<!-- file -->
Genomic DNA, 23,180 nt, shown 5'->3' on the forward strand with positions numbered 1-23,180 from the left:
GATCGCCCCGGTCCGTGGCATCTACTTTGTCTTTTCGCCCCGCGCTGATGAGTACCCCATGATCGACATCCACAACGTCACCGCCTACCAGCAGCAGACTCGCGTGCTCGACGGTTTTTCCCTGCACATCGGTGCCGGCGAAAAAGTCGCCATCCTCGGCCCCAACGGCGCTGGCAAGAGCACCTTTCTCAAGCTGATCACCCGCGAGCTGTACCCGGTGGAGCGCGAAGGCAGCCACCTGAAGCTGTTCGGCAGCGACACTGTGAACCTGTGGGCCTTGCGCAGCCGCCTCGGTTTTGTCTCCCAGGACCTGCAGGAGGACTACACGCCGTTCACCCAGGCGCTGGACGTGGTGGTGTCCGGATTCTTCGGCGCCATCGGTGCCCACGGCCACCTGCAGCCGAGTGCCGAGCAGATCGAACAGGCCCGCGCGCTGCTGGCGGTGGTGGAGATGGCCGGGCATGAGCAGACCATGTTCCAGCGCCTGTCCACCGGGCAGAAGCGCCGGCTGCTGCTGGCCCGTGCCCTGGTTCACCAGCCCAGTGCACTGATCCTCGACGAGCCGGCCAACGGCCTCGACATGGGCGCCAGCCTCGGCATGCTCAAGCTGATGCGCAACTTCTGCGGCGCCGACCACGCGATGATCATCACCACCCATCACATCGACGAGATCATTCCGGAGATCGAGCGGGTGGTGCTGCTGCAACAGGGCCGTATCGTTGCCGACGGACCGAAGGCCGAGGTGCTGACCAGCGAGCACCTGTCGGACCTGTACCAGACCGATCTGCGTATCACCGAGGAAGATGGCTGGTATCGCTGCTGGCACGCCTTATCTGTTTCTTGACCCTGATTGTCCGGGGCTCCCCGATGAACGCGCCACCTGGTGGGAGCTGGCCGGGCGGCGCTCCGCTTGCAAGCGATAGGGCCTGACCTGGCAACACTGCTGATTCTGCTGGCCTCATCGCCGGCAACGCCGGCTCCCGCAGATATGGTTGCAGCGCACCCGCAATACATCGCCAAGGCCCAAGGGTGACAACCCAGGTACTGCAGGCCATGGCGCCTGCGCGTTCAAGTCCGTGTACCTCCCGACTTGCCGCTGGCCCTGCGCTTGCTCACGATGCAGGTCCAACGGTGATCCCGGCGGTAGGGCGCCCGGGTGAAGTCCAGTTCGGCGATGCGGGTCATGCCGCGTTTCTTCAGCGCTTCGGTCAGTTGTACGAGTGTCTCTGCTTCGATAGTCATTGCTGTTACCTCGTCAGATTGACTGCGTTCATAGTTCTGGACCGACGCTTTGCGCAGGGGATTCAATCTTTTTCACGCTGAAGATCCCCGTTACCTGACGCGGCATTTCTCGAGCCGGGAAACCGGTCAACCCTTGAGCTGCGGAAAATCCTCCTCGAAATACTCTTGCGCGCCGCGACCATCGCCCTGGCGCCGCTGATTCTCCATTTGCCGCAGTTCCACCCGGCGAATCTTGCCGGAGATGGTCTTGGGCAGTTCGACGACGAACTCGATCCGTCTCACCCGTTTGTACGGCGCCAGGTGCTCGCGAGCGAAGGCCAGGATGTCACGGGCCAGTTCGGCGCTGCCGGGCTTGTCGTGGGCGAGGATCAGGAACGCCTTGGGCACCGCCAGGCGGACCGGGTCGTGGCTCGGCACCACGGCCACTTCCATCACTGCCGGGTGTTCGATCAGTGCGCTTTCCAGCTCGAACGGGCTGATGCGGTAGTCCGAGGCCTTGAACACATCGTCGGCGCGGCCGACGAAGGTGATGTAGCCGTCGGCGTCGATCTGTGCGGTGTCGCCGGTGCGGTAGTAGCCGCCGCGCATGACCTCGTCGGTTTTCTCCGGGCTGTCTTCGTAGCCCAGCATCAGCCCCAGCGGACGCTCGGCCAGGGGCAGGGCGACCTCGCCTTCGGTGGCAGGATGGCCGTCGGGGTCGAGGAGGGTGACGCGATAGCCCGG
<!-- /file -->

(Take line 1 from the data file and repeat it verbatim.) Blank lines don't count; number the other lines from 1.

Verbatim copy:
Genomic DNA, 23,180 nt, shown 5'->3' on the forward strand with positions numbered 1-23,180 from the left: